TOKYO (Reuters) - Japanese financial firms risk falling behind on the world stage as efforts to adopt blockchain technology that promises to save billions of dollars in backroom processing and revolutionise the finance industry are hamstrung by a dearth of specialists.
Banks, brokerages and insurers in global financial centres are investing in the computer code that underlies the bitcoin virtual currency. They hope to draw on its ability to share vast amounts of sensitive data securely and in real-time, and eliminate stages of transactions like third-party verification.
But blockchain is so new that financial institutions are often forced to seek engineers and developers, not from the tech giants with which they have long collaborated, but among startup companies - the traditional incubators of embryonic technology.
In Japan, however, there are relatively few startups in a country that often ranks low for entrepreneurship. Consequently, blockchain talent is scarce, and finance houses risk being left behind as global peers pass blockchain savings on to clients.
"At the moment, there just aren't any technicians in Japan," said Chief Executive Hiroshi Shimo of Consensus Base, hired by Japan's second-biggest brokerage by revenue, Daiwa Securities Group to develop a blockchain application.
"There was nobody who could do it inside the company or at the big IT firms," said Shimo, the sole full-time employee in the company he set up last year.
Consultancy Accenture reckons the efficiency of blockchain will cut annual costs in the financial industry by more than $20 billion by 2021. The technology, for instance, could simplify the interaction between buyers, brokers and clearing houses that currently make equities trades take up to three days to settle.
The prospect has prompted financial institutions since last year to develop, test and even implement the technology. Fuelling the trend are startups in so-called fintech hubs such as London, New York and Toronto that provide a steady stream of experts, said recruiters in Britain and Canada.
"There will be a paradigm shift in terms of banks' cost structures," said Chief Executive Takao Asayama of blockchain firm Tech Bureau Corp. "With blockchain, fees consumers are charged by foreign banks will get much lower."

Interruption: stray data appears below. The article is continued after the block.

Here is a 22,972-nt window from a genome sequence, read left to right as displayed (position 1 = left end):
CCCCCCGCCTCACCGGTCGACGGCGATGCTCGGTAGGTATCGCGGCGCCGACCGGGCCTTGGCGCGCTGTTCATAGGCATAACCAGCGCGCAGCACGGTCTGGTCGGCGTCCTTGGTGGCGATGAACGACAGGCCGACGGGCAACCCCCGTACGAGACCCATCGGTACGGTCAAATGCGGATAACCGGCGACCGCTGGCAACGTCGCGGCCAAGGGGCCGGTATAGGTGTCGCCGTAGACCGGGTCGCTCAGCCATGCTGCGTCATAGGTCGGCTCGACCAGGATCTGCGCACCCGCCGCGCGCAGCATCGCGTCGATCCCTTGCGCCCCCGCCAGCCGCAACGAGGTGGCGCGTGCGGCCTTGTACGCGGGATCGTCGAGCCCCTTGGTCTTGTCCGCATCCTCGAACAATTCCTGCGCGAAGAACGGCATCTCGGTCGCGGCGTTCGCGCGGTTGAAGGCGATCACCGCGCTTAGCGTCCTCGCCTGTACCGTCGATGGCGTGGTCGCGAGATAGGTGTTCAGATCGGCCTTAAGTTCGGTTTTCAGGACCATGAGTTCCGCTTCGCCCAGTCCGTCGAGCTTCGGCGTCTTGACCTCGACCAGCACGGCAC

A shortage of talent, however, may delay Japanese finance houses in reaching the same level of competitiveness.
"It's difficult to recruit blockchain engineers" in Japan, said Director Pascal Hideki Hamonic of fintech recruiter Descartes Search. "There just aren't enough of them."
Blockchain positions attract on average around two qualified candidates versus 10 for other software positions, Hamonic said.
The paucity of blockchain experts in particular is partly down to the stunted growth of fintech startups in Japan.
Well-funded startups are crucibles in which the technology is learnt, recruiters and blockchain companies said. But Japan has produced relatively few blockchain ventures, and those that have emerged have attracted less funding than global rivals.
The world's third-largest economy is barren ground for entrepreneurs. Last year, Japan ranked 28th for access to finance and 61st for commercial and legal infrastructure, showed data from the Global Entrepreneurship Monitor.
In fintech, 167 startups are registered with Japan Venture Research, which tracks entrepreneurs in Japan. In the United States, venture capital database CB Insights counts 3,300.
Japan has around 20 blockchain-related startups, said Chief Executive Yasunori Sugii of fintech firm Currency Port, while the U.S. has over 130. Those in Japan have raised $66 million over 10 deals since 2014, showed data from CB Insights, compared with the global total of $1.2 billion from 377 deals.
One of those Japanese blockchain startups is Consensus Base, which with Daiwa Securities launched a three-month test in June of an application that processes trades on the Yangon Stock Exchange in Myanmar, part-owned by the brokerage.
Daiwa initially approached a number of big IT firms but a lack of blockchain expertise forced it to turn to startups, said Yoshiaki Ito of Daiwa Institute of Research, who is overseeing the test.
"Venture firms have the best understanding of the core technology," Ito said. "We've been meeting them much more on the things some major (IT) vendors can't do, like blockchain."
It was an unusual step. Japanese finance houses tend to be reluctant to pair with startups because of strict compliance rules, said Asayama of Tech Bureau, further complicating their search for experts.
Other financial services providers such as Mizuho Financial Group and Orix Corp have been able to explore blockchain with big-name IT firms such as Fujitsu and NTT Data respectively.
Inevitably, the number of blockchain experts will rise and IT firms as well as finance houses will have their pick. To help increase supply, Japan's Blockchain Collaborative Consortium launched a series of teaching seminars on Wednesday.
But the situation will not change overnight, said Chief Executive Yuzo Kano of bitcoin exchange bitFlyer, who has struggled to recruit blockchain experts. The technology is complex and relatively unknown, and producing a steady supply of skilled engineers will likely be a slow process, Kano said.
"It's not as if blockchain can be learnt in a couple of months," he said.
(Reporting by Thomas Wilson; Editing by Christopher Cushing)